Hot lanes are coming to Toronto's QEW Highway. Drivers riding solo will have a chance to get in on the new, faster commute option. Of course this opportunity that is only available for
Motorists who win permits in a draw can pay $180 without passengers in lanes reserved for high-occupancy vehicles from mid-September to the end of the year.
Drivers on the Queen Elizabeth Way will soon enjoy quicker commutes — if they fork over some money.
On Thursday, the provincial government announced details of a pilot project for high-occupancy toll (HOT) lanes on a 15.5-km stretch of the QEW, revealing that for a $180 permit, solitary motorists will be allowed to drive in the carpool lane.
But not all drivers willing to part with the money will be able to use the HOT lanes — the province is initially limiting the number of permits to 500, with plans to gradually increase the cap to 1,000.
According to Queen’s Park, the HOT lanes are the first of their kind in Canada.
“This pilot project on the QEW is the first step of Ontario’s plan to implement HOT lanes throughout the region,” said Transportation Minister Steven Del Duca in a prepared statement. “HOT lanes can benefit all drivers on a highway by improving travel times for everyone and keep(ing) the region moving.”
The HOT lanes will be set up in both directions along on the QEW from Trafalgar Rd. in Oakville to Guelph Line in Burlington. They will be implemented in existing high occupancy vehicle (HOV) lanes, which are restricted to vehicles carrying two or more people. Motorists with passengers will still be able to drive in the HOT lanes free during the pilot.
“HOT lanes in general are a great idea. This specific implementation is a good first step,” said University of Toronto transportation expert Jonathan Hall.
But while the province is promising the pilot project will “help manage congestion,” Hall predicted its effect on gridlock will be “imperceptible.” He noted that highway lanes can move about 2,000 vehicles per hour, and diverting a few hundred from the QEW’s three regular lanes would not have a major impact.
“You’re not going to notice this making traffic better on the free lanes. What you will notice is there’s 500 to 1,000 people who got to skip traffic,” he said.
Conservative MPP and transportation critic Michael Harris dismissed the pilot as being “all about the money,” calling it a “pay to pollute project” that “will do little to curb” congestion and emissions.
“We, as Ontario taxpayers have already paid for the QEW; now the Wynne Liberals want us to pay again for the privilege of driving on our own roads under the disguise of congestion and emission reduction,” Harris said in a prepared statement.
Andy Manahan, executive director of the Residential and Civil Construction Alliance of Ontario, said that his organization supports HOT lanes in principle, but warned that the province’s version is “set up for failure.”
Manahan noted that about 20 jurisdictions in the U.S. already have HOT lanes, and the most successful ones employ sophisticated systems that allow operators to increase the cost of driving in toll lanes in real time as traffic builds up. These so-called dynamic-pricing systems, which rely on transponders attached to cars, make it easier to manage how many people use the HOT lanes during busy periods.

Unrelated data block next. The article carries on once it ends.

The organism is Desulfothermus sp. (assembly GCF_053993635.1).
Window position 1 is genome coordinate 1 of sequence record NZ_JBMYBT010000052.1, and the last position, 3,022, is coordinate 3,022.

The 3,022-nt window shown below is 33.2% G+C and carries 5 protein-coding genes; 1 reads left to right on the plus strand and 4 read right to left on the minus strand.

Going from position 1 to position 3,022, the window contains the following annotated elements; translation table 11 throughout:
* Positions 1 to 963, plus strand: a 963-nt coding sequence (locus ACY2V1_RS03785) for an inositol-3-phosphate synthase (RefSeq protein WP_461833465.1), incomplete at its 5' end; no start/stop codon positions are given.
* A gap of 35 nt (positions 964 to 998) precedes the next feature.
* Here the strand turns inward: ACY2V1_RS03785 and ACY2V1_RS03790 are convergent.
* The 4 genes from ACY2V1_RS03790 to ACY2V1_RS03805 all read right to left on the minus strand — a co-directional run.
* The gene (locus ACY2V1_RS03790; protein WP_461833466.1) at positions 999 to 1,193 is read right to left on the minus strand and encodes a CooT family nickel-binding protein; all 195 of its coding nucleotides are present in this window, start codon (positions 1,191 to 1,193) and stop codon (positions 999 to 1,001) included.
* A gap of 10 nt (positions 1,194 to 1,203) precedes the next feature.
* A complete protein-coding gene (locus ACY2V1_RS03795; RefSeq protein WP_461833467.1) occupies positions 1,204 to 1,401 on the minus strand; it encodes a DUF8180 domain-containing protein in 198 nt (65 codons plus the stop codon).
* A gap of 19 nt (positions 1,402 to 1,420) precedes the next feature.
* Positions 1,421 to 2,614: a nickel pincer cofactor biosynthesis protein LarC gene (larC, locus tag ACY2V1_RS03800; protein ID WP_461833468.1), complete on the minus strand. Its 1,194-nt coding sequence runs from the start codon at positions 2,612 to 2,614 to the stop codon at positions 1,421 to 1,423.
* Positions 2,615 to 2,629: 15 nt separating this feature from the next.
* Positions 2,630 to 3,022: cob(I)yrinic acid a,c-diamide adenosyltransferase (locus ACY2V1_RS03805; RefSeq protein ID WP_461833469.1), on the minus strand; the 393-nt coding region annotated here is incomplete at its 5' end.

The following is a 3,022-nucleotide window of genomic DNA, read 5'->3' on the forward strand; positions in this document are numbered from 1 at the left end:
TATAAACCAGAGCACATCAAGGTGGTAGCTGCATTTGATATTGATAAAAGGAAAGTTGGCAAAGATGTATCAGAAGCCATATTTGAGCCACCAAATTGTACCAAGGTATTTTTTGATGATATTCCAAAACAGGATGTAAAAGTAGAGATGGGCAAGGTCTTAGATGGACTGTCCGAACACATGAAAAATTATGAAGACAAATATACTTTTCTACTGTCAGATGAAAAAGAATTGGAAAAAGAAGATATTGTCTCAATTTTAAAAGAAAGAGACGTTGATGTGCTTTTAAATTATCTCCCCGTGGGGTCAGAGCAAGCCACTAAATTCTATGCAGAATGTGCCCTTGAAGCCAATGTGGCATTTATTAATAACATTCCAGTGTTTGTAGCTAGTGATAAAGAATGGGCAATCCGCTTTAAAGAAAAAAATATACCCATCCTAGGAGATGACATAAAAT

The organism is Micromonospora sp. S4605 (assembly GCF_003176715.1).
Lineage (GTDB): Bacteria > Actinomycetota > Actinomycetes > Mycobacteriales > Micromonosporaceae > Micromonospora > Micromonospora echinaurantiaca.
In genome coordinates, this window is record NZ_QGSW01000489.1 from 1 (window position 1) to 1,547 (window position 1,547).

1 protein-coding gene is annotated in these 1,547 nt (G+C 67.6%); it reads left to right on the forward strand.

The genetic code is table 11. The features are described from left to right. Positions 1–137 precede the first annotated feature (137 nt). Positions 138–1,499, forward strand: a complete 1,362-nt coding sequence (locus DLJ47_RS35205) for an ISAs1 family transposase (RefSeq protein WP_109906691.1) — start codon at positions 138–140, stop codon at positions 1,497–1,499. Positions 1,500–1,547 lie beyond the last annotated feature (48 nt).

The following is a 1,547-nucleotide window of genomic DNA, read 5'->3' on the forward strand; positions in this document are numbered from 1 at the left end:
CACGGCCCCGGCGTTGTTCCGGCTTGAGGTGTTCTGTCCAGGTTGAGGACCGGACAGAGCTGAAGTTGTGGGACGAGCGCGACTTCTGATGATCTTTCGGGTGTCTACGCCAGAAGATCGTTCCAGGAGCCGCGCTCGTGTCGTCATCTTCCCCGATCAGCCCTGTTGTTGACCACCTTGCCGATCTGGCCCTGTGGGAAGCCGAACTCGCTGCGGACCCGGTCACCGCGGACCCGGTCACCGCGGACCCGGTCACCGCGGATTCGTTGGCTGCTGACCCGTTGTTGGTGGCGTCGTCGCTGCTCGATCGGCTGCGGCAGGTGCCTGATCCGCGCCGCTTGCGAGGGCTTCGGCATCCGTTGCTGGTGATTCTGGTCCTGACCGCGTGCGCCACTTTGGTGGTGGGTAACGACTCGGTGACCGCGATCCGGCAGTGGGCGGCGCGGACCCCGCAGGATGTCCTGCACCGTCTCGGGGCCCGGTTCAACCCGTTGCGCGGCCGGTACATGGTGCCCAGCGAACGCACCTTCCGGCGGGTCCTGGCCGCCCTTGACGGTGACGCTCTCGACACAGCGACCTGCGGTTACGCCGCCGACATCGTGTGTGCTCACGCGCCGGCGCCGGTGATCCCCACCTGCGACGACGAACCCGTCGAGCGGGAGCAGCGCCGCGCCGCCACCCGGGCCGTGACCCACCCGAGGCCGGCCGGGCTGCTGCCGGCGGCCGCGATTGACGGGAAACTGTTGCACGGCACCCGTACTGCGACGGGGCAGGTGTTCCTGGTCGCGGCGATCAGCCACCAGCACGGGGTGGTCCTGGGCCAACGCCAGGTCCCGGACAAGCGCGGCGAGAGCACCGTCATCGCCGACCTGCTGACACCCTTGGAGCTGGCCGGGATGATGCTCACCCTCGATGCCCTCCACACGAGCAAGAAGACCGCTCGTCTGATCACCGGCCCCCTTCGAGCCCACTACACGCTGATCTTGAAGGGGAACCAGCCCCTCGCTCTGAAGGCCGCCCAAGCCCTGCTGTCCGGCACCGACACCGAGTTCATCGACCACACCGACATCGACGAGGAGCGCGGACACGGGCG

Manahan predicted that because Ontario’s pilot will use a flat-rate permit, the HOT lanes will quickly fill up. “So during morning peak, evening peak, there is a higher likelihood that the HOV/HOT lanes are going to be bumper to bumper, just the same as the general purpose lanes are,” Manahan said.
Bob Nichols, a spokesperson for the Ministry of Transportation, said that a variety of technology will be tested during the pilot, but the initial phase “has been designed to require minimal infrastructure investment.”
The province has previously announced that a 15.5-km stretch of dedicated HOT lanes on Hwy. 427 from south of Hwy. 409 to north of Rutherford Rd. that is scheduled to open in 2021 will use a dynamic-pricing system.
Anyone with a valid licence plate and no outstanding fines will be allowed to apply for a permit, for vehicles less than 6.5 metres long and weighing 4,500 kg or less. The permits will be valid for three-month terms, but the first term will run from Sept. 15 to Dec. 31, giving drivers an extra two weeks as an “early incentive bonus.”
Nichols said the passes can’t be loaned or sold to other drivers. They will be linked to a specific licence and adhered to the vehicle’s rear and front windows.
Drivers caught using a HOT lane without a permit could face one of two penalties: a $110 fine plus three demerit points for improper use of an HOV lane; or a pilot offence, which carries a fine of between $250 and $2,500. Nichols said it would be up to the officer’s discretion which to apply.
The pilot is expected to operate for two to four years, and the government says information it gathers during that period will help it plan for future HOT lanes.